The Top Reasons Not to Get a Dog

The Top Reasons Not to Get a Dog

The Top Reasons Not to Get a Dog. Since graduating from university, Paul has worked as a bookseller, librarian, and educator. He was born in the UK but now lives in Florida.

Though there are plenty of adorable upsides to owning a canine companion, there are also some definite disadvantages that should be considered before taking the plunge. Dogs require regular exercise, which can be time-consuming, and their is difficult and unpleasant to deal with.

They also come with odors, hair, fleas, and chew marks – none of which are desirable. On top of that, veterinary bills can be astronomical if your dog gets injured or falls seriously ill.

To help you make a decision about whether or not owning a dog is right for you, we’ve compiled a list of the most important downsides to consider. Each is discussed in detail in the sections that follow.

The Main Disadvantages of Owning a Dog

When it comes to owning a dog, there are a lot of things you have to take into account that you may not have considered before. Dogs need to be exercised, they need attention and care, and they come with a lot of costs – both unexpected and otherwise.

From food and general maintenance to veterinary bills and pick-up, dog ownership requires a lot of time and effort. And that’s not even considering the things that make dogs unique – like their allergies, digging habits, and barking. If you’re thinking about getting a dog, there are a lot of things you need to take into account before making the commitment.

1. Poop

Dogs defecate regularly, and as a responsible owner, you’ll need to be prepared to clean up after them. According to Vet Babble, “It is normal for a dog to defecate anywhere between 1 and 5 times a day.” This means that you’ll need to be prepared to bag, pick up, and dispose of their on a daily basis.

This means you have to remember to bring doggy bags every time you leave the house (or incur the wrath of your displeased neighbors). Moreover, you’ll likely deal with indoor accidents occasionally.

If your dog gets into something they shouldn’t (this tends to be unavoidable), they may have diarrhea or throw up in your house, and you’ll be the one cleaning up the mess. No matter how well-trained your dog is, accidents happen – so it’s important to be prepared for them!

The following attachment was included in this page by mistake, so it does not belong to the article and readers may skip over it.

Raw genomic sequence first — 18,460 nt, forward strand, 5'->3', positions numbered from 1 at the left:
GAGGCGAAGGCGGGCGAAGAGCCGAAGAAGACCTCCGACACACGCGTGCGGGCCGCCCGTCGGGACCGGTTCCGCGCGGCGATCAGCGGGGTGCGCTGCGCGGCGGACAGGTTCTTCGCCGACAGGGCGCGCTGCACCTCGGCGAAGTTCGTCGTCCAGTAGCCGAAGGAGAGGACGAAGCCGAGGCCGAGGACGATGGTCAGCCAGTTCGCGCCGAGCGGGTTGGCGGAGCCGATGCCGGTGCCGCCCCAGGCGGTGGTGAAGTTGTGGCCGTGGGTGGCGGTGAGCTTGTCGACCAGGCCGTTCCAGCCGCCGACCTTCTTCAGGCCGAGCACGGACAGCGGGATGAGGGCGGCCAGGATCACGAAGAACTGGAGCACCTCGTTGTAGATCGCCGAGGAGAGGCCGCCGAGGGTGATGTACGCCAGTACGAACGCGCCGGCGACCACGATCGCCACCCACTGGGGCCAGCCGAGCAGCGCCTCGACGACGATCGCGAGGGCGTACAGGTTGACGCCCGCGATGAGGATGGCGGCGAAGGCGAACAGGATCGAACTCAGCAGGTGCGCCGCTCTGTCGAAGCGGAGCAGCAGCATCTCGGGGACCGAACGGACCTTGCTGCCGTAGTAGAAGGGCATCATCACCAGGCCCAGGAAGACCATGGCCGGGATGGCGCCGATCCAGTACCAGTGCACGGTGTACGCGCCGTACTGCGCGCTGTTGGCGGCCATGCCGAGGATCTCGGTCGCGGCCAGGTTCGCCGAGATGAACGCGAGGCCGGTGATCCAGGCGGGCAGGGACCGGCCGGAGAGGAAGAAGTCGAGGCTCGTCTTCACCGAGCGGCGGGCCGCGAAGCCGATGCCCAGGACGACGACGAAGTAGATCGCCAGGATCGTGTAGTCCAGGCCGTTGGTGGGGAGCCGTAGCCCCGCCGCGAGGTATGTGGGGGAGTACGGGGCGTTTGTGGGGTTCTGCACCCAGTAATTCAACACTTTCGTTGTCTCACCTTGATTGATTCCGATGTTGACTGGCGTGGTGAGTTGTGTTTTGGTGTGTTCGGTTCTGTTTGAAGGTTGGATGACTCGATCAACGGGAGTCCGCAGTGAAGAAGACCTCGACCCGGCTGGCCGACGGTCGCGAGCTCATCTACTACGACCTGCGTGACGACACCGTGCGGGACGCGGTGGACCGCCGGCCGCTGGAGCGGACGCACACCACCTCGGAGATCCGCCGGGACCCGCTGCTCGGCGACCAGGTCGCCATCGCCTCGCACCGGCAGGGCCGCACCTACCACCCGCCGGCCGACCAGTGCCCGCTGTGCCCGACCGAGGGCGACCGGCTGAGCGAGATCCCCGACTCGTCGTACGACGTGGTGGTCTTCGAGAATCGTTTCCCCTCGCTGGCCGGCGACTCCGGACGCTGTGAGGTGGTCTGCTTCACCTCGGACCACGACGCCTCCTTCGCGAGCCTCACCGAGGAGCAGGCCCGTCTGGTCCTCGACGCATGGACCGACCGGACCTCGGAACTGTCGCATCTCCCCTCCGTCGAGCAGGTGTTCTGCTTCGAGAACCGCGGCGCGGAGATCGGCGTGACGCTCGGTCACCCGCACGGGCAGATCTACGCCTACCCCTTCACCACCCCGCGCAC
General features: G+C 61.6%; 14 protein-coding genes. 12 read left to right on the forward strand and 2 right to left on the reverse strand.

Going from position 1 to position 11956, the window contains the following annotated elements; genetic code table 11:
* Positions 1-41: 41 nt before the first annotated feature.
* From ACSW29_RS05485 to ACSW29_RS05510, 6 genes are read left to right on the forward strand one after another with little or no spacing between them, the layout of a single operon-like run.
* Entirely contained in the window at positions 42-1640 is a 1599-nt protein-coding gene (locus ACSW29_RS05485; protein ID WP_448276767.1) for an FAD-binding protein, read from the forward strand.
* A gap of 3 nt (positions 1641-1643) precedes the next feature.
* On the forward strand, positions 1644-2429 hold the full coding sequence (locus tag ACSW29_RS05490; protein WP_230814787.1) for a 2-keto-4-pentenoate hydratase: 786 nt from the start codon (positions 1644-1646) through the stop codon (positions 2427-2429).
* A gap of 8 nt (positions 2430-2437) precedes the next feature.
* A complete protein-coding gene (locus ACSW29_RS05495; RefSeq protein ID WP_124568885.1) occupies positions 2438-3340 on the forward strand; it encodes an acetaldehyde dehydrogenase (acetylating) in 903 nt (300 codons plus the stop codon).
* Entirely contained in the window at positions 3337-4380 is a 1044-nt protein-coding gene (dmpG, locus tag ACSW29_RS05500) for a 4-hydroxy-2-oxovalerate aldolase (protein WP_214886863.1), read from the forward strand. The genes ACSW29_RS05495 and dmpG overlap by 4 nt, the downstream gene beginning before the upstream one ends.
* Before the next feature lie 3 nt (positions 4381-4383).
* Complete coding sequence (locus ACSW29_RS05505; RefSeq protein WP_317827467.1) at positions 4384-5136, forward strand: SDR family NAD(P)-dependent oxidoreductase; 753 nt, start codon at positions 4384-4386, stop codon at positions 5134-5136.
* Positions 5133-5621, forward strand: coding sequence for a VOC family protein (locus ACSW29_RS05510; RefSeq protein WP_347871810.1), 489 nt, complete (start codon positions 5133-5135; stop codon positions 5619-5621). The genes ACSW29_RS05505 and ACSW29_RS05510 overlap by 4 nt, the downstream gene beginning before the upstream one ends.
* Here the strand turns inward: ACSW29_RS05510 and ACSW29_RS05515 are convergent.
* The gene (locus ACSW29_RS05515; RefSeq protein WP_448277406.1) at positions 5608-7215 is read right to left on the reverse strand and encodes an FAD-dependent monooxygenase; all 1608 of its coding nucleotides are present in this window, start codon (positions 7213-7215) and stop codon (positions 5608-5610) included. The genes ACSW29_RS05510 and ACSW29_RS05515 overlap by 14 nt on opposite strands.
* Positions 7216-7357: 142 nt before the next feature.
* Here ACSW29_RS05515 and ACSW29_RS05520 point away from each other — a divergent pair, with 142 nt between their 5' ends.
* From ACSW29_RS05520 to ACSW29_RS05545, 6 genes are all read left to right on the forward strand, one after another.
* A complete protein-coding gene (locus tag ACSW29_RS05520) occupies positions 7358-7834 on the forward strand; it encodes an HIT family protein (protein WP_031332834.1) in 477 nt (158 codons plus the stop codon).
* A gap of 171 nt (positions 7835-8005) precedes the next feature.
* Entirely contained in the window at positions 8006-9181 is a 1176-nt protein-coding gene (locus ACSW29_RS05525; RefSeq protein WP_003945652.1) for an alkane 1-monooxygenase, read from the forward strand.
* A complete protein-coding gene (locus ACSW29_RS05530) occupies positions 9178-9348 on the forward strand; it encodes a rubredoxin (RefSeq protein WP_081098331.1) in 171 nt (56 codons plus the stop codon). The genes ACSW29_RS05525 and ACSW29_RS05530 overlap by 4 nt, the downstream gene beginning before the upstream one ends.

2. Exercise

Dogs need daily exercise to stay physically and mentally healthy, which means that dog-owners have to make sure their furry friend gets enough activity every day.

This can be a lot to commit to, especially when you have to get up early for work or school in the morning, and then come home to take them out again at the end of the day before bedtime. According to Outdoor Dog Adventures, “The recommended amount of daily exercise for most dogs is 30 minutes to 2 hours, although certain dogs need more.”

This may also mean that you have to miss out on social engagements or other activities, but it’s important to make sure your dog is getting the exercise they need.

3. Attention

Dogs are social creatures that look to their owners for leadership and approval. This means they require plenty of attention and need to be petted and played with on a regular basis. If their owners don’t provide this, dogs will become unhappy and may start behaving destructively, such as chewing up furniture and possessions.

Unlike cats, dogs do not do well on their own and will become depressed if they don’t have enough company and companionship. If you’re not able to provide this for your dog, it’s best not to get one in the first place.

4. Veterinary Costs

Veterinary costs can put a dent in your pocketbook if you’re not careful. Your pet will need some essential procedures, shots, and care in the beginning stages of their life, and while these things won’t break the bank, they’re not exactly cheap. If your dog has an accident, gets sick, or starts to age, the cost of care can go up significantly.

According to Forbes, “Over a 12-year lifespan, adding in various one-time expenses, a large dog can cost upward of $22,000.” If you don’t have a few thousand dollars to spare each year for your pet’s food and care, getting a dog may not be the best financial decision.


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